The forces of the Economic Community of Central African States (MICOPAX), which amount to some 1,100 military personnel, have been unable to deal with the crisis in the country. Whereas we welcome the decision of the African Union to establish a regional peacekeeping force for the Central African Republic (African Union Mission in Central Africa Republic, known as MISCA) with an additional strength of 3,600 peacekeepers, it will take several months before these troops are on the ground.
I acknowledge that the international community is deeply engaged with other crisis situations around the world but we must not forget the suffering of the people of the Central African Republic, particularly women and children who are in desperate need of protection. The pledge Member States made in 2005 World Summit Outcome to protect populations from genocide, war crimes, ethnic cleansing and crimes against humanity must be honoured in the face of the risk of atrocity crimes against Central Africans.
It is as matter of urgency that the international community supports the deployment of the African led force in order to prevent this crisis from deepening further. It is of course important that any regional or international force deployed in the Central African Republic should have a strong protection mandate and the resources necessary to implement it.
The newly established United Nations protection force should quickly be deployed on the ground to ensure that United Nations staff in the country can reach the affected population. The presence of the United Nations in the country is very much required, not only to reassure the population of international concern but also to facilitate delivery of humanitarian assistance and undertake protection activities.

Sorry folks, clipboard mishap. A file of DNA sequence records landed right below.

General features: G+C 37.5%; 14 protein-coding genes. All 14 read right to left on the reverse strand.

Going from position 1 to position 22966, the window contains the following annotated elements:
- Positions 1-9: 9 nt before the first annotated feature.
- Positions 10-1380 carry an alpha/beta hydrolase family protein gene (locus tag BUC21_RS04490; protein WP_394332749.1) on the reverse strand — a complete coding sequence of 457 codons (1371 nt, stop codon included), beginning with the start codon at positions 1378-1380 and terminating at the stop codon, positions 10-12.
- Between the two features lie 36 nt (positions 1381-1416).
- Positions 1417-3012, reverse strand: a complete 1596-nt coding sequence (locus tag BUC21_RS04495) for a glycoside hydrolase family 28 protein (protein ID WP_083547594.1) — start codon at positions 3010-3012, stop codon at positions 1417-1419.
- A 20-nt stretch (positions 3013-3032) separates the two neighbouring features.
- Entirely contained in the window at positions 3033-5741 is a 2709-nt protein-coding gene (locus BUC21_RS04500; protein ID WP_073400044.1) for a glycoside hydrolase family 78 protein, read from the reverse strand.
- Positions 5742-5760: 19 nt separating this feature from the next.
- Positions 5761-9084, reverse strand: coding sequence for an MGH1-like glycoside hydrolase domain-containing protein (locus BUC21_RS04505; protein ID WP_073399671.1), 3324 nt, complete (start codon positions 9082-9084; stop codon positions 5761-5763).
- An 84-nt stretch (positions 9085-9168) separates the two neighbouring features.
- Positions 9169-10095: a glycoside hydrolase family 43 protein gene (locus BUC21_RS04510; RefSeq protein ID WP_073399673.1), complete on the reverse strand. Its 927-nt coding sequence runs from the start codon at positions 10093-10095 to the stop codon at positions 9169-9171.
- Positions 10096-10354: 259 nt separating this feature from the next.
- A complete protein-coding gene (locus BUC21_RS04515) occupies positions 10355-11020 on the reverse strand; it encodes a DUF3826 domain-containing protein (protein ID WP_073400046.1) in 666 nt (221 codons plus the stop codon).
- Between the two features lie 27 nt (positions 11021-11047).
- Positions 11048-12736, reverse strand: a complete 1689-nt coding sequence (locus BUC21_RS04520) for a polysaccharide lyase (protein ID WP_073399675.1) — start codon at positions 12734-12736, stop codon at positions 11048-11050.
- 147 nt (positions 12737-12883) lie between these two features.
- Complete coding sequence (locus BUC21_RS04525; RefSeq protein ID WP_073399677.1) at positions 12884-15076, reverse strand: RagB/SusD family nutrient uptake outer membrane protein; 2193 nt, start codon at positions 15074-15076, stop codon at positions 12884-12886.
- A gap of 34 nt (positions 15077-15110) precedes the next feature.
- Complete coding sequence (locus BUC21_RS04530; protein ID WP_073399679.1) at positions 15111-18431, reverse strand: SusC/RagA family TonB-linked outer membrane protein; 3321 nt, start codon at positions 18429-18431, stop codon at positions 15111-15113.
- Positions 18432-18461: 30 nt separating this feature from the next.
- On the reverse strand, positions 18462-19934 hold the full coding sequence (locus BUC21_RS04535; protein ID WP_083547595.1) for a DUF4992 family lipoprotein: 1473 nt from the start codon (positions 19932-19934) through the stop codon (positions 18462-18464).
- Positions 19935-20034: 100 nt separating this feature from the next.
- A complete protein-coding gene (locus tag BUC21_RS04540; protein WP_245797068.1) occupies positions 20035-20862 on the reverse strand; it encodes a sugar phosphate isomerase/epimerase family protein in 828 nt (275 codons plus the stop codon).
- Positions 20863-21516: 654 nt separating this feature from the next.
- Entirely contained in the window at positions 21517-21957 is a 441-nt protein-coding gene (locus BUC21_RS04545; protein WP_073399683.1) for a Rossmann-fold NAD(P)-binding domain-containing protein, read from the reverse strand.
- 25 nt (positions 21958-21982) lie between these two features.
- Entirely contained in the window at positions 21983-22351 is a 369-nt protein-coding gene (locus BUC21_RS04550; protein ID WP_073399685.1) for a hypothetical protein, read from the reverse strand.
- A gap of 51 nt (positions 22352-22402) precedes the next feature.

The national transitional authorities must rein in Séléka elements and self-defense militia and hold those responsible for committing atrocities accountable. There can be no excuses or justification for condoning impunity. The articles of the African Union Constitutive Act on non-impunity and other international standards are applicable to the situation in the Central African Republic. If we let perpetrators operate as if they are above national and international laws, then we are betraying the victims of the on-going atrocities. I urge the relevant bodies, including the Security Council, the Human Rights Council and the African Union Peace and Security Council to immediately establish an independent commission of inquiry to establish the extent of the atrocities being committed and identify those suspected of being behind the violence.
In addition, there should be concerted efforts to promote a national peace process, including peace forums at the community level. There is urgent need for dialogue between Christians and Muslims and for measures to be taken by those in positions of authority, including political, religious and community leaders, to mitigate the existing ethnic divisions in the country. The transitional authorities should ensure equitable representation and participation in the government. The perceptions of exclusion and marginalization will only exacerbate the fragmentation and the conflict in the country.
Central African Republic is also a member of the International Conference on the Great Lakes Region, the ICGLR and most important, it is a signatory to the organization’s protocol on the prevention and punishment of genocide, war crimes, crimes against humanity and all forms of discrimination. My Office stands ready to work with the ICGLR and the transitional authorities to strengthen capacities to prevent atrocity crimes.
As members of the international community, let us do everything within our means to give hope to those who are currently faced with one of the worst human rights and humanitarian crises of our time. The people of the Central African Republic have been suffering in the shadows, while attention has focused elsewhere. We must take our responsibilities seriously with regards to the protection of this population. Another day of routine abuse or killing is heartbreaking.